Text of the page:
Lemon Bars of Parnassus
With an eye trained on the curious, often quixotic details of a world in which “the only gods left are bandaged and wear glasses / because the old gods are all locked behind / the Lemon Bars of Parnassus” Lee Kisling shows us lives lived after the bad choices, the accidents and catastrophes. Sorrow and comedy make comfortable companions in poems that wonder where picnic rain comes from and how the moon can “make magnets of hands and lips / when the world / is so full of care?” This is not a world of conventional beauty, but one where stars “sparkle with irony” and the telltale signs of a town’s ordinary human tragedies are witnessed by owls. Taken as a whole, this collection invokes a certain disquiet but also the unmistakable majesty of the human journey.
Lee Kisling, an Iowa native, is an engineer, writer, husband, and father of two who has lived in Hudson, Wisconsin for twenty-five years. In 1992, his first juvenile fiction novel, The Fools’ War, was published by Harper Collins. He has written many songs and poems, plays the piano, and in 2008 had a series of cartoons published in the Wisconsin poetry journal, Free Verse. The poems in this collection are from 2006–2010. He is currently enrolled in the Creative Writing Department at Hamline University in St. Paul, Minnesota.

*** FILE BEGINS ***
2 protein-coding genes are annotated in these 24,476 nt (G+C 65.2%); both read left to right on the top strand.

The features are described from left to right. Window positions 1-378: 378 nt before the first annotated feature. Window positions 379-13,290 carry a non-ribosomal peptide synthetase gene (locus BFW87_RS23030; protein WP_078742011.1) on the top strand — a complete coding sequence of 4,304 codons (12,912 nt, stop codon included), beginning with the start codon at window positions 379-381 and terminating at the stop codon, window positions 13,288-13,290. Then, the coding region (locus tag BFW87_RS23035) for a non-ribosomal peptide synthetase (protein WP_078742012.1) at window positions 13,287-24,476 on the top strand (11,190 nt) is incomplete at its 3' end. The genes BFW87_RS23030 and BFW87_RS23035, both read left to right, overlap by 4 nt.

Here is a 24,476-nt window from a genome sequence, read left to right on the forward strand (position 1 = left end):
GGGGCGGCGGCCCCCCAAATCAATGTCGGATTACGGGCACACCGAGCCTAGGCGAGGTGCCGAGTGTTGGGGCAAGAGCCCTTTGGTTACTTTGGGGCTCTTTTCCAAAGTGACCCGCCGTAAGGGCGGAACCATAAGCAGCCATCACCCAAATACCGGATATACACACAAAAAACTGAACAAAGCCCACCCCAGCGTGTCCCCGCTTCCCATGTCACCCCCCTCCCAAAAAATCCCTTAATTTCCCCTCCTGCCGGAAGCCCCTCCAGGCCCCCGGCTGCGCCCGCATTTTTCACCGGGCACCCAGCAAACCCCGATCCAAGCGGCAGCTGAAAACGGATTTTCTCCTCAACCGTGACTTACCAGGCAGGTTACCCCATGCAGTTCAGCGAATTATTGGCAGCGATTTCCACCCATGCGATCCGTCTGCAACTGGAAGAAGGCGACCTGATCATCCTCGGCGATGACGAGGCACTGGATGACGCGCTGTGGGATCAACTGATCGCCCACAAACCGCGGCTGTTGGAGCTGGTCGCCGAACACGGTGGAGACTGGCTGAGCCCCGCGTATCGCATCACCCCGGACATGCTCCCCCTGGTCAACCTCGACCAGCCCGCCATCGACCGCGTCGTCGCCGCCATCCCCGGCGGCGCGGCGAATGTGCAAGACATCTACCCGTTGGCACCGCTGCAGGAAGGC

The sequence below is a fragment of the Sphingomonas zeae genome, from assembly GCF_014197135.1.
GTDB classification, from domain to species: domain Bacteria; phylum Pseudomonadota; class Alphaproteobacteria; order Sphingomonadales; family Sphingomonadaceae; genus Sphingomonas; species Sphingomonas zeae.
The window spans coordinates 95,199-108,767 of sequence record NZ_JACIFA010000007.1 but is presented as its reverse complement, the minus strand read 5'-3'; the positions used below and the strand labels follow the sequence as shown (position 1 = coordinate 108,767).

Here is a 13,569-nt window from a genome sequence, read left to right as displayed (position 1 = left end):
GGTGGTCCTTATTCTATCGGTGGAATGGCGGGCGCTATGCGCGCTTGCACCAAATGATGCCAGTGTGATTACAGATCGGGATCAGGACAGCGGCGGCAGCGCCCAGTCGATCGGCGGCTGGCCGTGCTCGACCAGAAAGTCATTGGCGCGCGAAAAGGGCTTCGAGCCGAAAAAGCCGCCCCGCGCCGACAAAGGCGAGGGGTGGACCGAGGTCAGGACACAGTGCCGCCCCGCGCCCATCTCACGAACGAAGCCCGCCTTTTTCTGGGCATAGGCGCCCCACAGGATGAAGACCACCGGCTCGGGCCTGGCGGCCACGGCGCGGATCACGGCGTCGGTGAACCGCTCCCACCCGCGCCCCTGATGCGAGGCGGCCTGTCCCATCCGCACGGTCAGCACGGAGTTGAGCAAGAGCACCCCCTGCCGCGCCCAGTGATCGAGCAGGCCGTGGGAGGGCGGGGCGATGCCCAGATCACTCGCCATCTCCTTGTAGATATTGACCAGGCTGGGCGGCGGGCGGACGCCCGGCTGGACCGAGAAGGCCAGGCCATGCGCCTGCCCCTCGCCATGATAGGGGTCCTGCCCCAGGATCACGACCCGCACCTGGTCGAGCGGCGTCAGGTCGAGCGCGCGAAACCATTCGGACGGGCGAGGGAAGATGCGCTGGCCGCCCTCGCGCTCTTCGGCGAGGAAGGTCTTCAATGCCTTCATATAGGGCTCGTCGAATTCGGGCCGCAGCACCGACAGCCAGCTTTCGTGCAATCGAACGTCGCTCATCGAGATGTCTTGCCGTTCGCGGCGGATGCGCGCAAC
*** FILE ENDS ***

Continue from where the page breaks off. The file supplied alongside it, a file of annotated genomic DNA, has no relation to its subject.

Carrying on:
The Lemon Bars of Parnassus
The god of electric guitars is behind bars
and the god of dancing naked is behind bars
and the chocolate divinities have been detained
and the purple painters and the hollyhock men
are wanted by the law again.
The god of singing songs is behind bars
and the pillow talk gods are all behind bars
and the lords of comedy have disappeared.
And the man who is shot from a canon went up
and up and never came down.
The bumper car gods and the candy bar gods
and the yellow kangaroo cookie jar gods
are all behind bars and the skeleton key
has been dropped to the bottom of the Vinegar Sea.
And the only gods left are bandaged and wear glasses
because the old gods are all locked behind
the Lemon Bars of Parnassus.